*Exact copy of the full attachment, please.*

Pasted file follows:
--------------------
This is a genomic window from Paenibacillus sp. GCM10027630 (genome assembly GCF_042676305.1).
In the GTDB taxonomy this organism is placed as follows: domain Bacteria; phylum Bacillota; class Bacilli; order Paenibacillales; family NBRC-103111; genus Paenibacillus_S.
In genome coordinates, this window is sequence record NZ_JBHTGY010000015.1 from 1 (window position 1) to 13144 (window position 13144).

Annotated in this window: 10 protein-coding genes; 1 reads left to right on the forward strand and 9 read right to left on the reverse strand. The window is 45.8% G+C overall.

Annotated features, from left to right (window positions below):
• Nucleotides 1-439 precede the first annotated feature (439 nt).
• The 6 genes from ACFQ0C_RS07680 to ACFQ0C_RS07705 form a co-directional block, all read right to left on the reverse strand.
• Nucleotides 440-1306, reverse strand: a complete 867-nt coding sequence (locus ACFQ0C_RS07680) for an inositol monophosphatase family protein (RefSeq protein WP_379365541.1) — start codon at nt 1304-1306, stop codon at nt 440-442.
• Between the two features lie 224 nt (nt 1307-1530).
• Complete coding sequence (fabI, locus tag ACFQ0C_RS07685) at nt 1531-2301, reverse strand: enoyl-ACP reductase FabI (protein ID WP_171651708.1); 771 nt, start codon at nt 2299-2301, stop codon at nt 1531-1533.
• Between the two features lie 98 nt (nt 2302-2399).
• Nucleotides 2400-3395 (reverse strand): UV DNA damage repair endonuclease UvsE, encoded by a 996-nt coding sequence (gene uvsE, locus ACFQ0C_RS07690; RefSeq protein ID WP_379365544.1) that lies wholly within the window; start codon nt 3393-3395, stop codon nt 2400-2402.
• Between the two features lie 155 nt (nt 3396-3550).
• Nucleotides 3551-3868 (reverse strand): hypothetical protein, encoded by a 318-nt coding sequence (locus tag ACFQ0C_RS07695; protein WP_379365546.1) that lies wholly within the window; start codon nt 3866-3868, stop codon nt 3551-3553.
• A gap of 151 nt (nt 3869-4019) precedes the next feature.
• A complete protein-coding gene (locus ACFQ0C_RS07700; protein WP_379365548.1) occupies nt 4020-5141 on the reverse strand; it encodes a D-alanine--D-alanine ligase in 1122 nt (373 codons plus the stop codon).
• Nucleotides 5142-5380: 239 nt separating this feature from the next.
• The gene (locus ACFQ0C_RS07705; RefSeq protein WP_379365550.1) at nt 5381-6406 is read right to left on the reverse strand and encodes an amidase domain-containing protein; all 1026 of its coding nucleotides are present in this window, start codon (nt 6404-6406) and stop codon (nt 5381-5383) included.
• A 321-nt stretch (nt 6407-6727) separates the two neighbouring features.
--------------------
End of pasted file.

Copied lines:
This is a genomic window from Paenibacillus sp. GCM10027630 (genome assembly GCF_042676305.1).
In the GTDB taxonomy this organism is placed as follows: domain Bacteria; phylum Bacillota; class Bacilli; order Paenibacillales; family NBRC-103111; genus Paenibacillus_S.
In genome coordinates, this window is sequence record NZ_JBHTGY010000015.1 from 1 (window position 1) to 13144 (window position 13144).

Annotated in this window: 10 protein-coding genes; 1 reads left to right on the forward strand and 9 read right to left on the reverse strand. The window is 45.8% G+C overall.

Annotated features, from left to right (window positions below):
• Nucleotides 1-439 precede the first annotated feature (439 nt).
• The 6 genes from ACFQ0C_RS07680 to ACFQ0C_RS07705 form a co-directional block, all read right to left on the reverse strand.
• Nucleotides 440-1306, reverse strand: a complete 867-nt coding sequence (locus ACFQ0C_RS07680) for an inositol monophosphatase family protein (RefSeq protein WP_379365541.1) — start codon at nt 1304-1306, stop codon at nt 440-442.
• Between the two features lie 224 nt (nt 1307-1530).
• Complete coding sequence (fabI, locus tag ACFQ0C_RS07685) at nt 1531-2301, reverse strand: enoyl-ACP reductase FabI (protein ID WP_171651708.1); 771 nt, start codon at nt 2299-2301, stop codon at nt 1531-1533.
• Between the two features lie 98 nt (nt 2302-2399).
• Nucleotides 2400-3395 (reverse strand): UV DNA damage repair endonuclease UvsE, encoded by a 996-nt coding sequence (gene uvsE, locus ACFQ0C_RS07690; RefSeq protein ID WP_379365544.1) that lies wholly within the window; start codon nt 3393-3395, stop codon nt 2400-2402.
• Between the two features lie 155 nt (nt 3396-3550).
• Nucleotides 3551-3868 (reverse strand): hypothetical protein, encoded by a 318-nt coding sequence (locus tag ACFQ0C_RS07695; protein WP_379365546.1) that lies wholly within the window; start codon nt 3866-3868, stop codon nt 3551-3553.
• A gap of 151 nt (nt 3869-4019) precedes the next feature.
• A complete protein-coding gene (locus ACFQ0C_RS07700; protein WP_379365548.1) occupies nt 4020-5141 on the reverse strand; it encodes a D-alanine--D-alanine ligase in 1122 nt (373 codons plus the stop codon).
• Nucleotides 5142-5380: 239 nt separating this feature from the next.
• The gene (locus ACFQ0C_RS07705; RefSeq protein WP_379365550.1) at nt 5381-6406 is read right to left on the reverse strand and encodes an amidase domain-containing protein; all 1026 of its coding nucleotides are present in this window, start codon (nt 6404-6406) and stop codon (nt 5381-5383) included.
• A 321-nt stretch (nt 6407-6727) separates the two neighbouring features.